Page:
“The Irishman” reunites legendary director Martin Scorsese with Robert DeNiro and Joe Pesci in a soon-to-be classic gangster epic available now on Netflix.
The film chronicles the life of mob hitman Frank Sheeran (DeNiro). Sheeran, a World War II veteran, starts the film as a meat delivery truck driver. However, his life takes a turn when he meets mobster Russel Bufalino (Pesci).
Bufalino hires him to “paint houses,” i.e., to murder people. Eventually, Sheeran works his way up and comes under the employment of the famous Teamster president Jimmy Hoffa (Al Pacino). From there, the film unfolds into a tense and tragic look at aging and regret.
With a runtime of 3 hours and 29 minutes, calling “The Irishman” a long movie is an understatement. Furthermore, 80% of the movie is talking. However, the film is never boring. The characters are intriguing and the conversations are riveting.
What really makes this film fly by though are the performances. DeNiro hasn’t been this fantastic for a couple decades. He gives a very lowkey performance, but the amount of emotion he conveys in his eyes alone is astounding.
The supporting cast is out of this world too. Pacino is wonderful as Hoffa. His character isn’t as reserved as the others, giving him a chance to shine. He may overdo it at times, but it’s still his best performance in years. Harvey Keitel, Ray Romano, Anna Paquin and Stephen Graham also give notable performances.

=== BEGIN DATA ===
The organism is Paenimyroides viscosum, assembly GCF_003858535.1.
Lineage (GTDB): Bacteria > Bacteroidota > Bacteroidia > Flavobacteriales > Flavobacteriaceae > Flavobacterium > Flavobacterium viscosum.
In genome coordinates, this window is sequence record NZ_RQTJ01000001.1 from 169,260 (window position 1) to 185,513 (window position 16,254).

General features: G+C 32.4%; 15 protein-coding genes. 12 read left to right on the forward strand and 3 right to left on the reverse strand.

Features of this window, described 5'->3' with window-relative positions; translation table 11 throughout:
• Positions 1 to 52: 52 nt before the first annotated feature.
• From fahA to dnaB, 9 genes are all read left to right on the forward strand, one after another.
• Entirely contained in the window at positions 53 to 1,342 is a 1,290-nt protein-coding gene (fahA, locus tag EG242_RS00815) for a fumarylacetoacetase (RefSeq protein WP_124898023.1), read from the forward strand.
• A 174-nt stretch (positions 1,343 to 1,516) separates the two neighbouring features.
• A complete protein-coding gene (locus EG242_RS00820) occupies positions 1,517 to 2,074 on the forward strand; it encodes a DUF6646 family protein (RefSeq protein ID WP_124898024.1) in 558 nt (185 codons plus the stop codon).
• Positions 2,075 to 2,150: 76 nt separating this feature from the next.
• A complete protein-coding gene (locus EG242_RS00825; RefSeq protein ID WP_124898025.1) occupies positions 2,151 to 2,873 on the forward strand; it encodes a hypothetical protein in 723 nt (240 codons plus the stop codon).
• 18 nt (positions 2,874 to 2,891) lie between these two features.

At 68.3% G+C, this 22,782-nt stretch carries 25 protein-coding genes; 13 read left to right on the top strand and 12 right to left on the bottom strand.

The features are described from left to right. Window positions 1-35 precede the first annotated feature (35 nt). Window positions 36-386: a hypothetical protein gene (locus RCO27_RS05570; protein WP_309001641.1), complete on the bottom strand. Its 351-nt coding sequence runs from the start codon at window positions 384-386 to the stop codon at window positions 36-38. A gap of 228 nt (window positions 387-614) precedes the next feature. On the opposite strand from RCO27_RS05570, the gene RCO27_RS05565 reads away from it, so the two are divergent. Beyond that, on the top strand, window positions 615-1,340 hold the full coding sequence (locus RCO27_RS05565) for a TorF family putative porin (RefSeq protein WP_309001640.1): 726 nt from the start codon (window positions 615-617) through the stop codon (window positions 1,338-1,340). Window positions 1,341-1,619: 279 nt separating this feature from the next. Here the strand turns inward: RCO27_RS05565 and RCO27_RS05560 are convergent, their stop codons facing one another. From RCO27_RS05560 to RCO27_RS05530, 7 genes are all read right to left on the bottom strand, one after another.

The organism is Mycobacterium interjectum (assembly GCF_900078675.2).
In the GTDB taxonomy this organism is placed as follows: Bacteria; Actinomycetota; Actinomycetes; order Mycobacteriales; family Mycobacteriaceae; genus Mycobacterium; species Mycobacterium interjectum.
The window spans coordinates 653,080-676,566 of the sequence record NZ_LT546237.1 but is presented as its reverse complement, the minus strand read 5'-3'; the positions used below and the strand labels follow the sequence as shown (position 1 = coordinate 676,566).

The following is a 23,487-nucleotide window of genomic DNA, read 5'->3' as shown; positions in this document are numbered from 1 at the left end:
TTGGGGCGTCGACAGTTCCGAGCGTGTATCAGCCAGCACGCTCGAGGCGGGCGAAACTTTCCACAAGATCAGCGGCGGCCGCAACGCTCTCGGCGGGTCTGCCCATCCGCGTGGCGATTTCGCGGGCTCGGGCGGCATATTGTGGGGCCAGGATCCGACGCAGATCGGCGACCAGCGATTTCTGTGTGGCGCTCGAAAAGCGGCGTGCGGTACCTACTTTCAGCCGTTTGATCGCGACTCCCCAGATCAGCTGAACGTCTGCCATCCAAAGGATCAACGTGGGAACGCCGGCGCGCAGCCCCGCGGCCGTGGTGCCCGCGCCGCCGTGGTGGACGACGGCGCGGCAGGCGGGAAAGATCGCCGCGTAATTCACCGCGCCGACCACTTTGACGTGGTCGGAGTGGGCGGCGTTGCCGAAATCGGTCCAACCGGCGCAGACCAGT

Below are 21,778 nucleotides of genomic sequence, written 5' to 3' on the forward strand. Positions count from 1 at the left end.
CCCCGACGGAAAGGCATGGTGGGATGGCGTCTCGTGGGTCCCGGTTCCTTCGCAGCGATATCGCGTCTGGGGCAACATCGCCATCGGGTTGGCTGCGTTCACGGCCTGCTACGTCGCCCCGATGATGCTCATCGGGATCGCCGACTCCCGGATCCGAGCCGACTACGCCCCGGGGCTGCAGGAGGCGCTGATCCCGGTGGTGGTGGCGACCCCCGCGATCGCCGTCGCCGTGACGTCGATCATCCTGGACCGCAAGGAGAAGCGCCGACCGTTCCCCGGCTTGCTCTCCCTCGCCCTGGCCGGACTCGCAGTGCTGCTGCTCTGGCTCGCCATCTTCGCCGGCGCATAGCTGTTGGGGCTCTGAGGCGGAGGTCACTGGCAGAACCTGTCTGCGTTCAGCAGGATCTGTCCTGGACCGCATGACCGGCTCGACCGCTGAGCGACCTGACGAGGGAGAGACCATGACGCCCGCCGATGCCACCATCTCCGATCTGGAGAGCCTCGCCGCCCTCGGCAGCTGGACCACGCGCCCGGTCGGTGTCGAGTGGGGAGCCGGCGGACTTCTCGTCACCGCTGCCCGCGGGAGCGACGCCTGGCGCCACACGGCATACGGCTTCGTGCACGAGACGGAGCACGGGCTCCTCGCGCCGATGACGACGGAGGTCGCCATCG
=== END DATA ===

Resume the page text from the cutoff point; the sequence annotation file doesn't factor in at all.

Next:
However, it’s Pesci who steals the movie. In previous collaborations with Scorsese, Pesci always played the hothead. Conversely, in “The Irishman,” he’s very quiet and never loses his cool. Yet he radiates power. One look from him communicates more than a thousand words ever could.
Scorsese’s direction is also worth mentioning. He’s a legend and a veteran of the gangster genre, which this film further cements. However, “The Irishman” isn’t as flashy as his previous films “Goodfellas” and “Casino.” Scorsese relies less on fancy camera moves and more on performances and emotion. He does a great job of injecting tension into what would otherwise be a boring scene. For example, he turned a car ride and a conversation about fish into the most white-knuckled scene of the movie.
One unique choice Scorsese made was to use digital effects to “de-age” the lead actors. The film spans the course of several decades, so the only way to have DeNiro (76) play a 45-year-old was to digitally make him look younger. For the most part, it works very well, but there are definitely a few scenes where the effects look fake and distracting. Also, the de-aging technology only affects the actor’s face and not their movements. It’s quite obvious DeNiro is 76, especially in scenes with a lot of action. However, this doesn’t detract from the film overall.
Even with all the other positives, what really makes “The Irishman” stand out is the third act. The film doesn’t wrap with a huge CGI battle as many do nowadays. It simply punches you in the gut with themes of dealing with consequences and mortality that have been building under the surface. The last shot is truly haunting.
It’s certainly a time commitment, but anyone with Netflix and a free afternoon should check this film out. It is well worth the time.
“The Irishman” – 4.5/5